An easy contender for one of the best films of the year, Celine Sciamma’s Girlhood is a vital, charming and entertaining glance into the world of four girls growing up in the outskirts of Paris.

The wonderfully talented Kuridja Toure plays Marieme, a shy, uncertain girl growing up in a household with an absent father, nearly absent mother and a very present, controlling brother. Her only goal from the outset is to go to high school. When this option is denied her, she takes the only other appealing option available- that is, to join a gang of girls lead by the charismatic, feisty Lady (Assa Sylla).

They steal clothes, get in fights and get drunk, but they do it together. These girls aren’t ‘frenemies’, they love each other. They have fun, they take the mick out of each other, and they stick by each other when things go wrong. And so Marieme becomes Vic (an abbreviation for ‘victory’), which is the first of her character transformations.

Girlhood (4)

Perhaps the greatest strength of the film is that Vic is constantly evolving- she does not move from little girl to thug- she largely retains the mild nature of Marieme, and is shaped by her experiences. Her behaviour, whilst seemingly not always natural to her character, is a direct response to the situation she finds herself in. Her awkwardness and her quiet contemplation is endearing, and so familiar to anyone who has ever been a teenage girl. Celine Sciamma clearly loves her characters, and takes care to look upon them with compassion.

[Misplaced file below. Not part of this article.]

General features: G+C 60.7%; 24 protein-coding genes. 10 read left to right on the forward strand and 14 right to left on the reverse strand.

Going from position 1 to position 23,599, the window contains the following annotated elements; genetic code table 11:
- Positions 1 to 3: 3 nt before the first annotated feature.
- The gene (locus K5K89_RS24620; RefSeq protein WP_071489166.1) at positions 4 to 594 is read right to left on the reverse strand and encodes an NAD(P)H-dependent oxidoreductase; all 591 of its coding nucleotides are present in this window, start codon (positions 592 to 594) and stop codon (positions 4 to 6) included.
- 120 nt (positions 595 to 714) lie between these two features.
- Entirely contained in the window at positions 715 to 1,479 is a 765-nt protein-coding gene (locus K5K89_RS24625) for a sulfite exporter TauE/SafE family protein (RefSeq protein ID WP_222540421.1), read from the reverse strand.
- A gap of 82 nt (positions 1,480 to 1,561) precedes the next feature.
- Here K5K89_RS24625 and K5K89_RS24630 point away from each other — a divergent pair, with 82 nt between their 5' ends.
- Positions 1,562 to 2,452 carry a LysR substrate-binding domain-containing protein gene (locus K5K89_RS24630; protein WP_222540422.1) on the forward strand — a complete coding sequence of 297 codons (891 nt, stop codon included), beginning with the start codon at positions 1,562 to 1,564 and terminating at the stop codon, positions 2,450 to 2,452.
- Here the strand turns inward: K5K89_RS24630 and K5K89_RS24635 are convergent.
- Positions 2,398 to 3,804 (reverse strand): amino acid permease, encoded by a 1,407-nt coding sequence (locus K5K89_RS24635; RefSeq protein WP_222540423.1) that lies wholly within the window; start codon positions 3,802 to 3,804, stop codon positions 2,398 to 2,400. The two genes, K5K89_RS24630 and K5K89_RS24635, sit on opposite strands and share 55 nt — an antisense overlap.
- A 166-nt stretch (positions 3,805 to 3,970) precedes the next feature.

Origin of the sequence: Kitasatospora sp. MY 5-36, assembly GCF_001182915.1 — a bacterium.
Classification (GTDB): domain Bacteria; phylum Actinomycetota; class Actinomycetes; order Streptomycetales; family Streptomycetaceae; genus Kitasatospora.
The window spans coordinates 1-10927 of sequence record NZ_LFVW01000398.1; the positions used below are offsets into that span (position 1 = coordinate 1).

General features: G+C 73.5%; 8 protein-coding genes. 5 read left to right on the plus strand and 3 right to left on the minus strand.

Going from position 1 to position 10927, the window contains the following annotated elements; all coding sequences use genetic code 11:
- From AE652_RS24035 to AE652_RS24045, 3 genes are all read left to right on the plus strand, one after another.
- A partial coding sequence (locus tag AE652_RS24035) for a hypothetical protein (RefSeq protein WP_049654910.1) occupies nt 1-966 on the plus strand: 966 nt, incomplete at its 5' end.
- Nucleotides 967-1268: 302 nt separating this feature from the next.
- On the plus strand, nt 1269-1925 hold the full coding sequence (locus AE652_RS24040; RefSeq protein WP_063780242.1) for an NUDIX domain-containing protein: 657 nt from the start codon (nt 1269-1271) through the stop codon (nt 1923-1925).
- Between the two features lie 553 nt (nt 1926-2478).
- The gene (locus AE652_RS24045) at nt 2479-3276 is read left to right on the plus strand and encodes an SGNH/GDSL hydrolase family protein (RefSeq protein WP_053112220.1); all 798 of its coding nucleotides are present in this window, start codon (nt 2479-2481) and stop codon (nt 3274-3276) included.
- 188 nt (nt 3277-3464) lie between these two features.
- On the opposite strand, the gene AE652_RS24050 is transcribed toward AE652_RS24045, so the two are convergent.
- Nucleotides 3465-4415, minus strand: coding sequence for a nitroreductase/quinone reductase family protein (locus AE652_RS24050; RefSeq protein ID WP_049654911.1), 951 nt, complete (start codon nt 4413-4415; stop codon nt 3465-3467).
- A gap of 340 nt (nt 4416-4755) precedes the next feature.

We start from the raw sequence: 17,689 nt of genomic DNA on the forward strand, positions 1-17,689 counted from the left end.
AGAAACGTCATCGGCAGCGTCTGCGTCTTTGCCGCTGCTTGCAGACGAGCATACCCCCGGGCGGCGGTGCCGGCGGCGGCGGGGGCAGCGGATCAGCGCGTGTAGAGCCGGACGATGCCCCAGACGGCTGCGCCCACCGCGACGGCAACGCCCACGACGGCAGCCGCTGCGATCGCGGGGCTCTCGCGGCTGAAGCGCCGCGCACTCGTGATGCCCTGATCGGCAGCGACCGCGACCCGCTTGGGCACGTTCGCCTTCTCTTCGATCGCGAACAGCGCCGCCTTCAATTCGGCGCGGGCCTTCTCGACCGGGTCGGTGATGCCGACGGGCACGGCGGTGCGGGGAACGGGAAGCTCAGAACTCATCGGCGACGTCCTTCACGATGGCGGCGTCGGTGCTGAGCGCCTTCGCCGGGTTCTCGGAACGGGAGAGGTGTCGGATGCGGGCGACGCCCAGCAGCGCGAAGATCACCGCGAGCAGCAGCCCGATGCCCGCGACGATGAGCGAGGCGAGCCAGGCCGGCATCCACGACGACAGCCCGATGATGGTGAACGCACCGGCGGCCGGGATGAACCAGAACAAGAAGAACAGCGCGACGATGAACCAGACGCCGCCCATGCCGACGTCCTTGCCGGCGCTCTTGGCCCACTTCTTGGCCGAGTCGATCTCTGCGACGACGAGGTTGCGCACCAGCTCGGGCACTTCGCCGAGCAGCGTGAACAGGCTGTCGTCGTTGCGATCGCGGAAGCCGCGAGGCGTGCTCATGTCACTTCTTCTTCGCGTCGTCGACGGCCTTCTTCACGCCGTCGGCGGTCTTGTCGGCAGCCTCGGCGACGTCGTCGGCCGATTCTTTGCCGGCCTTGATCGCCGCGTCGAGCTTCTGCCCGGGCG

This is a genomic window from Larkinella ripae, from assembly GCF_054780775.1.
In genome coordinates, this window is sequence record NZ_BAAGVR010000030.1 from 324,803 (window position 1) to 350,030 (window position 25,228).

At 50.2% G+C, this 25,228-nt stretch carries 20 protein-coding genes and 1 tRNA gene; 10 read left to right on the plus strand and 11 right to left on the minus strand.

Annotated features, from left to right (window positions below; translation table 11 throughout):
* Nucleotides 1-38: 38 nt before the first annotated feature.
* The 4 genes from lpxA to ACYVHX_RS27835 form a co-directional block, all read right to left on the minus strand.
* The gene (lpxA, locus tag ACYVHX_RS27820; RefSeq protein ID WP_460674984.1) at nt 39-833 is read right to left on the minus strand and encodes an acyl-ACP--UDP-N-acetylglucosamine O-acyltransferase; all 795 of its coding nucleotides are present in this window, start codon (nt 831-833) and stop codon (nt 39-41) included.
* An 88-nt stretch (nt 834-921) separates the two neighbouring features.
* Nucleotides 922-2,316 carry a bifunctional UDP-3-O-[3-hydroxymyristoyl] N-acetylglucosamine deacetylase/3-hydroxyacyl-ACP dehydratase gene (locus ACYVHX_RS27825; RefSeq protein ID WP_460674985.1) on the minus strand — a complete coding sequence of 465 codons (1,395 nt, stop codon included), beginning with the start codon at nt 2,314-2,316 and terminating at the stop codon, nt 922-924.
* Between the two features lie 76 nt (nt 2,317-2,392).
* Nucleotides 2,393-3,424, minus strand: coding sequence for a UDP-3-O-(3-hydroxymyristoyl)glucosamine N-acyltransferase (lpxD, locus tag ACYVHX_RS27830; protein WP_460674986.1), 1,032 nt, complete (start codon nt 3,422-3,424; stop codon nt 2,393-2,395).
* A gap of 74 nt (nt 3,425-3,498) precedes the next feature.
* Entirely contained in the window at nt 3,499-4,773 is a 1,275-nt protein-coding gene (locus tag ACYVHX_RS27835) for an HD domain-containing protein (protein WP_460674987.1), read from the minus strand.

The only criticism of the film is that there doesn’t seem to be enough run time to truly explore the complexity behind a lot of the decisions that Vic makes, and sometimes things tend to happen in the blink of an eye that leave the audience slightly bereft of the true impact that certain events have had on Vic. The third act lags slightly, mainly because so much has happened by the time that we reach it that it’s down to the audience to fill in the gaps in-between.

It’s painfully obvious almost immediately that the film confronts an uncomfortable truth about modern day (and indeed any other day) cinema. The film is about four poor black girls, and has very little, if any other film to compare it to- not because their story is unusual, it certainly isn’t, but because their stories aren’t being told.

The only film that it can be mildly compared to is Rebecca Johnson’s incredible Honeytrap, released in the UK in the same week- a British film with a black, female lead, and that link on its own is tenuous at best. The industry is crying out for these stories, and one can only hope that this is the first of many. All credit to Celine Sciamma who presents an intelligent and heart-swelling story with an excellent cast.

There are exciting times ahead.